The Latest: SEC pessimistic about spring football practices
By The Associated Press
The Latest on the coronavirus pandemic's effect on sports around the world (all times local):
Southeastern Conference Commissioner Greg Sankey hasn't ruled out the prospect of holding some spring football practices, but he's not all that optimistic.
Sankey says on a conference call with reporters that "practically that window's pretty narrow." The SEC and other conferences have canceled championships for spring sports and spring football games, and suspended athletic activities until at least April 15.
"That doesn't mean we'll be back to normal practice activities April 16," Sankey said.
He also cited federal recommendations limiting the size of gatherings.
The Austrian soccer league is making plans to extend its suspension until May and take advantage of UEFA's decision to postpone the European Championship.
The Austrian Bundesliga says its clubs agreed they could restart in early May and play until the end of June.
The league says "should the situation in general ease and make a resumption of play possible, the clubs will immediately consult about concrete start dates and draw up an alternative schedule."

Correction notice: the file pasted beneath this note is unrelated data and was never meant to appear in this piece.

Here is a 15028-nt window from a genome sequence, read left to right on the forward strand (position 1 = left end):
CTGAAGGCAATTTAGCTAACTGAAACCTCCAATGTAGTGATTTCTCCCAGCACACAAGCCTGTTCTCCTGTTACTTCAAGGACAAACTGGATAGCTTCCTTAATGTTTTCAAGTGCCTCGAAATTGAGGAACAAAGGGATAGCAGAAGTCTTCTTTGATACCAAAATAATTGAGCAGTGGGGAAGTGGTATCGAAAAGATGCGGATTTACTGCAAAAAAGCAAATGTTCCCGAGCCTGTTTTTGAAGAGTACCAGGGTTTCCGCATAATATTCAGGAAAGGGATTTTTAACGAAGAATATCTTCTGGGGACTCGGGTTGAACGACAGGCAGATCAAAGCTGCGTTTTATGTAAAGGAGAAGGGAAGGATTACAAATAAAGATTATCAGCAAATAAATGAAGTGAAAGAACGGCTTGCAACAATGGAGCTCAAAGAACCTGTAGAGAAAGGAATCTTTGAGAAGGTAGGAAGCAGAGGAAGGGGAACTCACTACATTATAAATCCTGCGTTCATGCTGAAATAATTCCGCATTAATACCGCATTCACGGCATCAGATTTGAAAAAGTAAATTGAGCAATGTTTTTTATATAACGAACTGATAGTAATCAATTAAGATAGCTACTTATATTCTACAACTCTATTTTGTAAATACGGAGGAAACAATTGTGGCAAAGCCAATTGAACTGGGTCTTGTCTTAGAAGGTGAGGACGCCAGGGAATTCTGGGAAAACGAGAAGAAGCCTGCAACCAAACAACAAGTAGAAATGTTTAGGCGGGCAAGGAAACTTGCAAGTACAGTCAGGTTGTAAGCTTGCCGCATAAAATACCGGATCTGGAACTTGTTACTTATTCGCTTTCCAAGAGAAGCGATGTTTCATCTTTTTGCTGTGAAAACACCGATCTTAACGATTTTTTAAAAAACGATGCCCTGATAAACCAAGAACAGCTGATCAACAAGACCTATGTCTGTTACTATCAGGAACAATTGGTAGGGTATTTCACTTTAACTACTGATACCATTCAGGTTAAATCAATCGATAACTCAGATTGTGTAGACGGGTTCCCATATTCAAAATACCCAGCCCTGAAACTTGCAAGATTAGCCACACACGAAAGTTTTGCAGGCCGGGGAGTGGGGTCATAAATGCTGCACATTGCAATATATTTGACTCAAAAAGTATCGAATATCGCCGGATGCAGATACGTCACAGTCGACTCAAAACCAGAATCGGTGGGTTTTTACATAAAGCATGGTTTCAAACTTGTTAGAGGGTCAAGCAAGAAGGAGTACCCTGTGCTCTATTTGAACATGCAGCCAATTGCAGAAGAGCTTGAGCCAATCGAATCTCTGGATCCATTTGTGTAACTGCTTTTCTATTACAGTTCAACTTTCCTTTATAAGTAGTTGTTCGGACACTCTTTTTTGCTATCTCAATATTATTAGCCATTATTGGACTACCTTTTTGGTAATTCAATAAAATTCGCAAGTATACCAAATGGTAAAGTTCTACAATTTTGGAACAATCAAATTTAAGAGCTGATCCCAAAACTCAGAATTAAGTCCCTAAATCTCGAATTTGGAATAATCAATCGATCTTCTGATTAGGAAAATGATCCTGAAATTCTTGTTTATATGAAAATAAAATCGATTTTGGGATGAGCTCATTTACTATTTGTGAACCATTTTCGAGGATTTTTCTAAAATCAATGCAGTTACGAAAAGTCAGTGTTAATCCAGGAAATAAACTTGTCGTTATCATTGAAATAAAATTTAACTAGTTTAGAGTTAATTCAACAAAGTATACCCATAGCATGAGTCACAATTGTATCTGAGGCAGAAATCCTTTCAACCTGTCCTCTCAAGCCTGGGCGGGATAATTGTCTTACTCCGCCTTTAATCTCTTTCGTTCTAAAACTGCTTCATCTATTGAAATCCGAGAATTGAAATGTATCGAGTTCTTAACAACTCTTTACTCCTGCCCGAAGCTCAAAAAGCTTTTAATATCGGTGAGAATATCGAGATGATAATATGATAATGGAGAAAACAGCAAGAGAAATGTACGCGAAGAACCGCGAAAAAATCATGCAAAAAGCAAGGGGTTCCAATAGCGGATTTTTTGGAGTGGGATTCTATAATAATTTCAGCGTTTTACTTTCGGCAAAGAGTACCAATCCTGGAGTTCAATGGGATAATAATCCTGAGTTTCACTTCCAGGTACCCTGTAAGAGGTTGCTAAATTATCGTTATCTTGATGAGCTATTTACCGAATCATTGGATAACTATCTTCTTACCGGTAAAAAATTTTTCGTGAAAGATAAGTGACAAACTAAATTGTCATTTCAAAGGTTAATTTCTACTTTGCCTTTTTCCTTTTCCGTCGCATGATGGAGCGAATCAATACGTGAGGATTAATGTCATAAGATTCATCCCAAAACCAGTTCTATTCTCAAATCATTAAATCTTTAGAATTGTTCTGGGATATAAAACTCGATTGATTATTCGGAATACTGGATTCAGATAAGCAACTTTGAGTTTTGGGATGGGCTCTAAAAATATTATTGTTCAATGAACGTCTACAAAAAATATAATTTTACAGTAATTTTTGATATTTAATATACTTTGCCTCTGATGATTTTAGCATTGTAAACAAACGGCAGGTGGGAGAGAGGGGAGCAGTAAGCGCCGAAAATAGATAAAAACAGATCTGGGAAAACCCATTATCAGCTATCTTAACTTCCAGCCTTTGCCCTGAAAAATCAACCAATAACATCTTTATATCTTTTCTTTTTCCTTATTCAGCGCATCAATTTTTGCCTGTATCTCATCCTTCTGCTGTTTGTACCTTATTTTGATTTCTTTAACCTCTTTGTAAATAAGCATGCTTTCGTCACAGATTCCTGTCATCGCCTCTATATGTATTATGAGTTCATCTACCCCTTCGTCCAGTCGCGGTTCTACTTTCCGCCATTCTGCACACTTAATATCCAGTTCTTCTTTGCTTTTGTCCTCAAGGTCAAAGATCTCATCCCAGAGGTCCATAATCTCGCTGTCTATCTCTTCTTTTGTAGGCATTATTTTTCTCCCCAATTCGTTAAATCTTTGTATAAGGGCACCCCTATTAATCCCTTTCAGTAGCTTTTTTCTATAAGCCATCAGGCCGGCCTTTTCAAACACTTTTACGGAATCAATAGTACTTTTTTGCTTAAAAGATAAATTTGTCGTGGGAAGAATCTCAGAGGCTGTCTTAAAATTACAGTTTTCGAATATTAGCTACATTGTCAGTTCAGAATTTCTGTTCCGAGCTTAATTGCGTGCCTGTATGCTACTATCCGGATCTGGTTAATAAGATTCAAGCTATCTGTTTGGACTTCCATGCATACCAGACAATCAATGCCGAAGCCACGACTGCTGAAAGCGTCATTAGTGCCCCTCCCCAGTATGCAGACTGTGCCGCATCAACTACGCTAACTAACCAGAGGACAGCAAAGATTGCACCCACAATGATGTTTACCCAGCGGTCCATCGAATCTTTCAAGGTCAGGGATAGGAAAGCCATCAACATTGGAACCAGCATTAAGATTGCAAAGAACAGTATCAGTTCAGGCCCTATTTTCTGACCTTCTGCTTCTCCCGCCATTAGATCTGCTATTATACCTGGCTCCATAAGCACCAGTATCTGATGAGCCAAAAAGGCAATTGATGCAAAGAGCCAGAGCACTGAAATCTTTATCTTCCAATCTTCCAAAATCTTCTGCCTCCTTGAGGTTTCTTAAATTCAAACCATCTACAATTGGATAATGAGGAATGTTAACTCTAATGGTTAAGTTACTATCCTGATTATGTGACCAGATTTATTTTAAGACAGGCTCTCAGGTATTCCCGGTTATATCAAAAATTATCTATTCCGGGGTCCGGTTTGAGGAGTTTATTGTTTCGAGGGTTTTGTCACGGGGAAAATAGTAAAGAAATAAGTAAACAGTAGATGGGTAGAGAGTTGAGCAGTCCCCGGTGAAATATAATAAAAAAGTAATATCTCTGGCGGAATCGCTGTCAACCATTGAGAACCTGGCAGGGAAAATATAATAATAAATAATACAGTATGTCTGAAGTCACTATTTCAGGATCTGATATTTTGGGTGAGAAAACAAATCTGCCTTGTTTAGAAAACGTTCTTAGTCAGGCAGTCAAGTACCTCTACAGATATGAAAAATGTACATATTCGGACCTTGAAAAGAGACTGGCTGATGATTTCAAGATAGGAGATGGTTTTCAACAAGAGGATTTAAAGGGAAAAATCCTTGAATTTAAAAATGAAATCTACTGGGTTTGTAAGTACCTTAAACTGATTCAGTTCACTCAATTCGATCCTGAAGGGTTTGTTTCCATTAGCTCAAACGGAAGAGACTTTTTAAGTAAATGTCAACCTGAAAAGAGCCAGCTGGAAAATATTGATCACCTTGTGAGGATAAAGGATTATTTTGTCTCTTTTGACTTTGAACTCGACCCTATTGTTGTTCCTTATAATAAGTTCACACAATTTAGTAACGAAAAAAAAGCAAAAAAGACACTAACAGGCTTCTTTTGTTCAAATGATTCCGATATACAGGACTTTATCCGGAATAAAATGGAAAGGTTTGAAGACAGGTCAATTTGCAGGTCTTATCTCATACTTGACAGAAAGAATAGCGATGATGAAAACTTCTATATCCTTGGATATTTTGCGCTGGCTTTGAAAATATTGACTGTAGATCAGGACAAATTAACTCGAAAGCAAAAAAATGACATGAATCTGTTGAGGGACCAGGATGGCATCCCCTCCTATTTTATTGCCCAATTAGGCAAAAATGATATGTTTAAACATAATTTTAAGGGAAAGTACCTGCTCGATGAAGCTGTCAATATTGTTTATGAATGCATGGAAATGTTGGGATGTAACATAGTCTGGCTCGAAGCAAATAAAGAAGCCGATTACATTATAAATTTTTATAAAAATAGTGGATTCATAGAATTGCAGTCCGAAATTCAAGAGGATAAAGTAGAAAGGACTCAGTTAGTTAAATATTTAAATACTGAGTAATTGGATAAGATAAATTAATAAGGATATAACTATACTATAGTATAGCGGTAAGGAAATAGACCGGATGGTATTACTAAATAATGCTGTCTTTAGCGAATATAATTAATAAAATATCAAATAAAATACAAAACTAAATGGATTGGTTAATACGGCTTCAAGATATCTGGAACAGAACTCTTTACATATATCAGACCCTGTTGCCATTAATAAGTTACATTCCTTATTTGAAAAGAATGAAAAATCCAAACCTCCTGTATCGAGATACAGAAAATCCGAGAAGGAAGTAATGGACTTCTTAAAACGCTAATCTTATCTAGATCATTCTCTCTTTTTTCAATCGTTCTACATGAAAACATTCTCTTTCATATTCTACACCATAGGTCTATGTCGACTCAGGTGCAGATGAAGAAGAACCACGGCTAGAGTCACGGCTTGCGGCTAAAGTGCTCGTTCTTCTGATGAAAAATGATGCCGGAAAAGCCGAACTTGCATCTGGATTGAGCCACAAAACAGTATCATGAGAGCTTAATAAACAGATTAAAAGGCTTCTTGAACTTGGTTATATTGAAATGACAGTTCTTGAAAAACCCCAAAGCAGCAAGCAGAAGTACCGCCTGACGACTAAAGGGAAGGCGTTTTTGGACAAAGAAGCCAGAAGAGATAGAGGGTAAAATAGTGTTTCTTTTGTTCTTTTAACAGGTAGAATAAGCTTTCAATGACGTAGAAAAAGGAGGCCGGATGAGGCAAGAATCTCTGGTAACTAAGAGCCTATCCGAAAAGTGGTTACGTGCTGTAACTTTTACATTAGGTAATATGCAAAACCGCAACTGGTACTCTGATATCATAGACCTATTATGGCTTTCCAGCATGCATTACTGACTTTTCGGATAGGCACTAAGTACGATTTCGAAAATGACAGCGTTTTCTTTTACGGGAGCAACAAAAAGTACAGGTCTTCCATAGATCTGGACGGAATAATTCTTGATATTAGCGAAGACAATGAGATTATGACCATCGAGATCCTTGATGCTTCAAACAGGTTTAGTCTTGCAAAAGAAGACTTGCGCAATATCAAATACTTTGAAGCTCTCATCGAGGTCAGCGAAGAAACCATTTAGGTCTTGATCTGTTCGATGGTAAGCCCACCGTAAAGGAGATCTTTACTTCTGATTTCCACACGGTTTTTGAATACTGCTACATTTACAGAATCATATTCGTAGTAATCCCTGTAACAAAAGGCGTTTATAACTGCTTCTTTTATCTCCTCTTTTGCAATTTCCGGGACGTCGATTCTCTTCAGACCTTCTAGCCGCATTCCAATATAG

UEFA moved the European Championship to 2021, freeing up space for European leagues to finish seasons disrupted by the coronavirus outbreak before many players' contracts expire on June 30.
The Western Athletic Conference has canceled all competition and championships for the remainder of the academic year.
The WAC had previously suspended all competition, but the conference's board of directors voted Tuesday to cancel all spring sports. The decision falls in line with the NCAA's cancellation of its winter and spring championships.
The WAC's decision affects men's and women's golf, men's and women's outdoor track and field, men's and women's tennis, softball and baseball.
Italian sports minister Vincenzo Spadafora says the country's top soccer league is likely to resume on May 3.
Spadafora says "then we will evaluate whether it's open to the public or not."
Italy was one of the first countries to suspend its soccer leagues because of the coronavirus outbreak.
Italian soccer federation president Gabriele Gravina says starting on May 3 should allow the league to finish by June 30 but if that's not possible "there must be a change in format."
Gravina also says "a salary cut for soccer players can not be a taboo in this period of emergency."
Clubs in the top two soccer leagues in Sweden say they do not want to start the new season until the beginning of June because of the coronavirus outbreak.
The Swedish soccer association must now decide whether to accept the clubs' request.
The season was due to start on the weekend of April 3-4.
The clubs say in a statement that their decision is supported by broadcasters, fans and the country's main supporters' union.
The clubs say "work remains on establishing a new plan for the year and sorting out the exact dates for the start and other rounds."